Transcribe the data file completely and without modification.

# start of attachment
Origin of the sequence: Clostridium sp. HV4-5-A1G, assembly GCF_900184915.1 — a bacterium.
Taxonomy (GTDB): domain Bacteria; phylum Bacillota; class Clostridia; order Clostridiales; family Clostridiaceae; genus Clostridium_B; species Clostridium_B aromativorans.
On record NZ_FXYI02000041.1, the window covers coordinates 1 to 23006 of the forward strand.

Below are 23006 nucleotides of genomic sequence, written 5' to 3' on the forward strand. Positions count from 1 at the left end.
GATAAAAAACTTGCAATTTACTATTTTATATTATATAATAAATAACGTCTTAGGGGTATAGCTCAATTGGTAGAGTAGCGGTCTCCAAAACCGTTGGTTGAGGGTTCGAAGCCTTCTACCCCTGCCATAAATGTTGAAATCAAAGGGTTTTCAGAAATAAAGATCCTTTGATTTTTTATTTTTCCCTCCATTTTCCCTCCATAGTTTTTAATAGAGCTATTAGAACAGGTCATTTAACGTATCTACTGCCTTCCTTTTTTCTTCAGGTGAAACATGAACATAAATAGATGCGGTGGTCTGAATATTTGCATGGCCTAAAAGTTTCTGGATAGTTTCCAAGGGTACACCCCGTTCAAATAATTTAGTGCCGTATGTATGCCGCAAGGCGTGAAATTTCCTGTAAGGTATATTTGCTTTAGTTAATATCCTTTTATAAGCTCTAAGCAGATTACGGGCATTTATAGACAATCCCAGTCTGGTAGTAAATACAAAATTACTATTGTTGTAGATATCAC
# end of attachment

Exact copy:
Origin of the sequence: Clostridium sp. HV4-5-A1G, assembly GCF_900184915.1 — a bacterium.
Taxonomy (GTDB): domain Bacteria; phylum Bacillota; class Clostridia; order Clostridiales; family Clostridiaceae; genus Clostridium_B; species Clostridium_B aromativorans.
On record NZ_FXYI02000041.1, the window covers coordinates 1 to 23006 of the forward strand.

Below are 23006 nucleotides of genomic sequence, written 5' to 3' on the forward strand. Positions count from 1 at the left end.
GATAAAAAACTTGCAATTTACTATTTTATATTATATAATAAATAACGTCTTAGGGGTATAGCTCAATTGGTAGAGTAGCGGTCTCCAAAACCGTTGGTTGAGGGTTCGAAGCCTTCTACCCCTGCCATAAATGTTGAAATCAAAGGGTTTTCAGAAATAAAGATCCTTTGATTTTTTATTTTTCCCTCCATTTTCCCTCCATAGTTTTTAATAGAGCTATTAGAACAGGTCATTTAACGTATCTACTGCCTTCCTTTTTTCTTCAGGTGAAACATGAACATAAATAGATGCGGTGGTCTGAATATTTGCATGGCCTAAAAGTTTCTGGATAGTTTCCAAGGGTACACCCCGTTCAAATAATTTAGTGCCGTATGTATGCCGCAAGGCGTGAAATTTCCTGTAAGGTATATTTGCTTTAGTTAATATCCTTTTATAAGCTCTAAGCAGATTACGGGCATTTATAGACAATCCCAGTCTGGTAGTAAATACAAAATTACTATTGTTGTAGATATCAC